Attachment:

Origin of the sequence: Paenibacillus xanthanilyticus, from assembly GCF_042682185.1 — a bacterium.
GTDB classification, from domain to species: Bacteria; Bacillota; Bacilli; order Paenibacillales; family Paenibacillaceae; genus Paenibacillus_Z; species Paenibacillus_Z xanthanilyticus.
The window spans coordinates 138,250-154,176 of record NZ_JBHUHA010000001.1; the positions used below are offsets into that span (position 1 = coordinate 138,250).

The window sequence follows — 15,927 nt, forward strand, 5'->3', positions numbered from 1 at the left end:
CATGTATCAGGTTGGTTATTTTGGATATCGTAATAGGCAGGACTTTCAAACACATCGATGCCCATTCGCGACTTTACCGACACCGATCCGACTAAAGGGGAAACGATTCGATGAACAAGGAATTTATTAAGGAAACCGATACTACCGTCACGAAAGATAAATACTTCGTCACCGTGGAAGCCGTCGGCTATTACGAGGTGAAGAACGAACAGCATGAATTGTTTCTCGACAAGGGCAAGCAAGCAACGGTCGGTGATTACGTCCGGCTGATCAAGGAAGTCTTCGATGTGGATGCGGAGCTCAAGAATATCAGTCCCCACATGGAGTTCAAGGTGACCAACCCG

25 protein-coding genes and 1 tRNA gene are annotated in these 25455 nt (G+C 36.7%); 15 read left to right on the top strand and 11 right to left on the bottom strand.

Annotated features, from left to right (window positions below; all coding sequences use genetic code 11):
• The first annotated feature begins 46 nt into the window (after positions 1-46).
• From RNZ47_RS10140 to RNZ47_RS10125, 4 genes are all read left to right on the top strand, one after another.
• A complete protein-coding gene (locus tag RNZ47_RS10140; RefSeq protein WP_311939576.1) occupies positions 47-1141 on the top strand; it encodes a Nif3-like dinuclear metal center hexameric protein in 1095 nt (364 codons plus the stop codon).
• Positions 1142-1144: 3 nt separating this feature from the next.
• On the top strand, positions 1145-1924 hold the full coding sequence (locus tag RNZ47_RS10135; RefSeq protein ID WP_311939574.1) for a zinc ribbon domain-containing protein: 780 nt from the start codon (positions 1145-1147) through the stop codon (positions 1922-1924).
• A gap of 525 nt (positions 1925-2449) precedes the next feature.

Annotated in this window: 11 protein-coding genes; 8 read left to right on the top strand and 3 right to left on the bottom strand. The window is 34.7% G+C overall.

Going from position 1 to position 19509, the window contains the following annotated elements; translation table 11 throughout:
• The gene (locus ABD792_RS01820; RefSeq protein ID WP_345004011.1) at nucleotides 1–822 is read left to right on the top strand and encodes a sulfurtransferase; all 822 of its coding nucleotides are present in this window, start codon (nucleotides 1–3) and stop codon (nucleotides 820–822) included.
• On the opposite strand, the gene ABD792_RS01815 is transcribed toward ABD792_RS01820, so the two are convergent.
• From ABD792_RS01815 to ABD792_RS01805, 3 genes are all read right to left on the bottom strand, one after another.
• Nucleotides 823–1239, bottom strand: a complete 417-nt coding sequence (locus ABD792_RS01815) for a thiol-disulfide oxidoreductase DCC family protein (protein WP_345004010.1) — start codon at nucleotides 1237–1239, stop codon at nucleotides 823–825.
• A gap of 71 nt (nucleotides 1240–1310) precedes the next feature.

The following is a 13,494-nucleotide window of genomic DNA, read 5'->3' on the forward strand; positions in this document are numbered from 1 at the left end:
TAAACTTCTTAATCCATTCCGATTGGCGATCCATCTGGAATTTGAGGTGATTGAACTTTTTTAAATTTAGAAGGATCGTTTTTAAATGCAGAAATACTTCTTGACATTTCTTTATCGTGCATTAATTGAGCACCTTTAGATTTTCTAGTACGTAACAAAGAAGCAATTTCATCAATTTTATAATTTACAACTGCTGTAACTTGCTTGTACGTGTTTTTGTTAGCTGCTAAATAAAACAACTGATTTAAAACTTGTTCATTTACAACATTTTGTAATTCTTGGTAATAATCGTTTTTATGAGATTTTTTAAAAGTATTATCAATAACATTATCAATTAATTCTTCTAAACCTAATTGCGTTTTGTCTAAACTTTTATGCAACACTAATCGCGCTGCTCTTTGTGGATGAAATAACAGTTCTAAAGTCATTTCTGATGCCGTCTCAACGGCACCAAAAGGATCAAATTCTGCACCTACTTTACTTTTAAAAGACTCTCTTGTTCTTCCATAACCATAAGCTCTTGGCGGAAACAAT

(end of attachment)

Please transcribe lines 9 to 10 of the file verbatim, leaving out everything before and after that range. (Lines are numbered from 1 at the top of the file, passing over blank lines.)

• From RNZ47_RS10140 to RNZ47_RS10125, 4 genes are all read left to right on the top strand, one after another.
• A complete protein-coding gene (locus tag RNZ47_RS10140; RefSeq protein WP_311939576.1) occupies positions 47-1141 on the top strand; it encodes a Nif3-like dinuclear metal center hexameric protein in 1095 nt (364 codons plus the stop codon).